Markus Ojala

Markus Ojala

  • University of Helsinki
Participant in 2009

Phd Projects

2009

The construction of global imaginary in the Obama phenomenon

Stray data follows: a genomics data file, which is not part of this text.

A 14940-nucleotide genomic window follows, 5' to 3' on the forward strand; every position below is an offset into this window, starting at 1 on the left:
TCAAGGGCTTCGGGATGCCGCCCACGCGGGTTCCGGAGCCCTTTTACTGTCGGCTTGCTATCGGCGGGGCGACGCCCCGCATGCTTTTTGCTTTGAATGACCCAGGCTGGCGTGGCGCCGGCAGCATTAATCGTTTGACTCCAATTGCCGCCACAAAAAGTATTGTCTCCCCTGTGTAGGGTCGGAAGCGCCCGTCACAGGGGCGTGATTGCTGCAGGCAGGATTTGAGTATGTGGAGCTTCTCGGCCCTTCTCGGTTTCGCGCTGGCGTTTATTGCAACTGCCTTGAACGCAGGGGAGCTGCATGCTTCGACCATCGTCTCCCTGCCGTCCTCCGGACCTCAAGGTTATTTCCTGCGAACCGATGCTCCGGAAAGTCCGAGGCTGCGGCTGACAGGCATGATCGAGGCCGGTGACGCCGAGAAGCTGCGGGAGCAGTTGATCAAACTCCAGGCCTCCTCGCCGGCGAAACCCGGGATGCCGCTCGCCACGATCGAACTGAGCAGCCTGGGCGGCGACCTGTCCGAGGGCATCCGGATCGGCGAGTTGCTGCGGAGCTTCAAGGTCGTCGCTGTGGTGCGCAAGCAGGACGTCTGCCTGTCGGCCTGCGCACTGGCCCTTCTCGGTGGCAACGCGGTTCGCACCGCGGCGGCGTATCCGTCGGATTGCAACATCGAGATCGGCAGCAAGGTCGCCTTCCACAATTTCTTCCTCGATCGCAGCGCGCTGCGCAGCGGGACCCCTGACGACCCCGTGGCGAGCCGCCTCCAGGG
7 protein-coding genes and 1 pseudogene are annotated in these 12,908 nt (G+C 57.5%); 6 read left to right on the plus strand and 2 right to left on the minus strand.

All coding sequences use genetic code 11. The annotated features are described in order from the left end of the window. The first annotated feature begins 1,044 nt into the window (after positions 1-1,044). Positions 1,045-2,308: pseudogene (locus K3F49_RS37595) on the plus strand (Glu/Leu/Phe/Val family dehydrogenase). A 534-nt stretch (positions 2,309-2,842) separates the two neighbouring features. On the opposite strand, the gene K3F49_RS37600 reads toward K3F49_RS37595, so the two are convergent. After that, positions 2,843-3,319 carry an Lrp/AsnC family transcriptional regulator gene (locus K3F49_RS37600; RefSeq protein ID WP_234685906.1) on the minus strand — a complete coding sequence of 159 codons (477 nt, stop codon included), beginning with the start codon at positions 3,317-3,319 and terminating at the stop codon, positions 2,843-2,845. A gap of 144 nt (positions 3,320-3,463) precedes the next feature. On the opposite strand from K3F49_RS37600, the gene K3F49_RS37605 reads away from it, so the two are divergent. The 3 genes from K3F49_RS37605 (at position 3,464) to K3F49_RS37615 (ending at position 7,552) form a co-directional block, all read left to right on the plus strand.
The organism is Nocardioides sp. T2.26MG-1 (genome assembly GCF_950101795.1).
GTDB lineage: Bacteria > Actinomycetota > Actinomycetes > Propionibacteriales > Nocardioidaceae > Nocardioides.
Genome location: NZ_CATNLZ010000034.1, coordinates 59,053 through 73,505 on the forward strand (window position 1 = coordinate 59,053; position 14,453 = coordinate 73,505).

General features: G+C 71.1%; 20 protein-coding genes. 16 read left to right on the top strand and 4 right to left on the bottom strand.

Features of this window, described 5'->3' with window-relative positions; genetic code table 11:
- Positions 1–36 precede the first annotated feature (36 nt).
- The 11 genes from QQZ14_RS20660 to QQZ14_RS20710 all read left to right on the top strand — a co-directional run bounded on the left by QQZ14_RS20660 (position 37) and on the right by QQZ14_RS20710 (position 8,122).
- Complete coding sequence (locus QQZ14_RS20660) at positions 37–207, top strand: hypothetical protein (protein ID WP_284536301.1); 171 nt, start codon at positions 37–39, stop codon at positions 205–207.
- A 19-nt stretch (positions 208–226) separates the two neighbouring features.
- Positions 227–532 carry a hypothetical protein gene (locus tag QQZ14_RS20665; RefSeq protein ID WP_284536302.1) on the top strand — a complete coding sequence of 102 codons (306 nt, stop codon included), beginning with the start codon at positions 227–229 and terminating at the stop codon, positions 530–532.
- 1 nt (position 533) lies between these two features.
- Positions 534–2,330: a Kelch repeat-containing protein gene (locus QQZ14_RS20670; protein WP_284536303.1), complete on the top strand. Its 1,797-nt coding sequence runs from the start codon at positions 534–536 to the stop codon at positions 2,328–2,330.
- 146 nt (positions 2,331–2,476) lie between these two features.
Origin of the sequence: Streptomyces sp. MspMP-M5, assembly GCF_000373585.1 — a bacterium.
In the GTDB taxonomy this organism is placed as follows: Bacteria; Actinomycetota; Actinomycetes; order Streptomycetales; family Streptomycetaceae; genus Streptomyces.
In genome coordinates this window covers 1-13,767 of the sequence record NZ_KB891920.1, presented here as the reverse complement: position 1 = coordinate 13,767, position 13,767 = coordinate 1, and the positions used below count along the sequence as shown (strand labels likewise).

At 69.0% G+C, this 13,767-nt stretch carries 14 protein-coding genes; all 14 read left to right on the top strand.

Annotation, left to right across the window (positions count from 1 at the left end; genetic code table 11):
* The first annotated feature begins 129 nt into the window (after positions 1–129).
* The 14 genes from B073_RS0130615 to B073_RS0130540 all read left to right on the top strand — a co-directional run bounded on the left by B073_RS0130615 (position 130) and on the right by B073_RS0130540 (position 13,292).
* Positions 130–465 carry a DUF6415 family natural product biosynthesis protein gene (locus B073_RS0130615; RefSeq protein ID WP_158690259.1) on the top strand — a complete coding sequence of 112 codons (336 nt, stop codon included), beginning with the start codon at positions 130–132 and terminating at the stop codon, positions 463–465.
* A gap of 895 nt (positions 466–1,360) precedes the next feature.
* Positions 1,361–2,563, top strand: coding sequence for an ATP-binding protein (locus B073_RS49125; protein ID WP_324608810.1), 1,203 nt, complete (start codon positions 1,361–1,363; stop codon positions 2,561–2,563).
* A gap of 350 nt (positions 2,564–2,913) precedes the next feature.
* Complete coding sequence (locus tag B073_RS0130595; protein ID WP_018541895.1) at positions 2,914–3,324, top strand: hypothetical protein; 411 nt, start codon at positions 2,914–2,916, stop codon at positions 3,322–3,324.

In the beginning of April 2009, political leaders gathered in London for the G20 summit, and under intense media attention, produced an agreement on the measures needed to tackle the global economic crisis. For some of the participants and observers, the plan signalled a radical realignment of domestic and international economic policies away from the doctrines of neo-liberalism. For critical commentators, the summit was nothing but a weak attempt to save a crumbling market system based on the unsustainable logic of growing inequality. However, the interesting aspect about the meeting, and its global media coverage, is the degree to which it manifested a shared understanding, or political imaginary, about the state of the world, the scope of possible policies and the normative grounds for state interventions. The purpose of my study is to look at the transnational diffusion of political ideas in the Western media. To what extent can we talk about a dominant world culture, understood as a set of political values, principles and world-views that are considered universally valid? The particular aim is to examine the Obama phenomenon on a global scale: did the election of Barack Obama create a new global political imaginary? The United States presidential election turned out to be one of the most significant media events of 2008 world-wide. Obama grew into a global media phenomenon, and the international election coverage reinforced the idea it was an event affecting all world citizens. Thus Obama became a symbolic expression of globally shared hopes, values and world-views. The Obama phenomenon also presents an opportunity to promote political goals and ideals. While cultural symbols play a significant role in the (re-)construction of social imaginary, they are also being exploited to legitimize political purposes. In this way, the ‘change’ symbolized in Obama becomes an object of political struggle of definition. By defining, debating, defending and propagating political norms and values media narratives render meaning to policy proposals, create political pressure and shape the social imaginaries of political agents. What are the main charasteristics of the political imaginary constructed in the narratives on Obama’s presidency? The analysis concentrates mainly on magazine articles covering Obama’s election campaign and first term as President. The plan is to examine the main political, economic and cultural periodicals published in the United States and internationally between 2004 and 2010.

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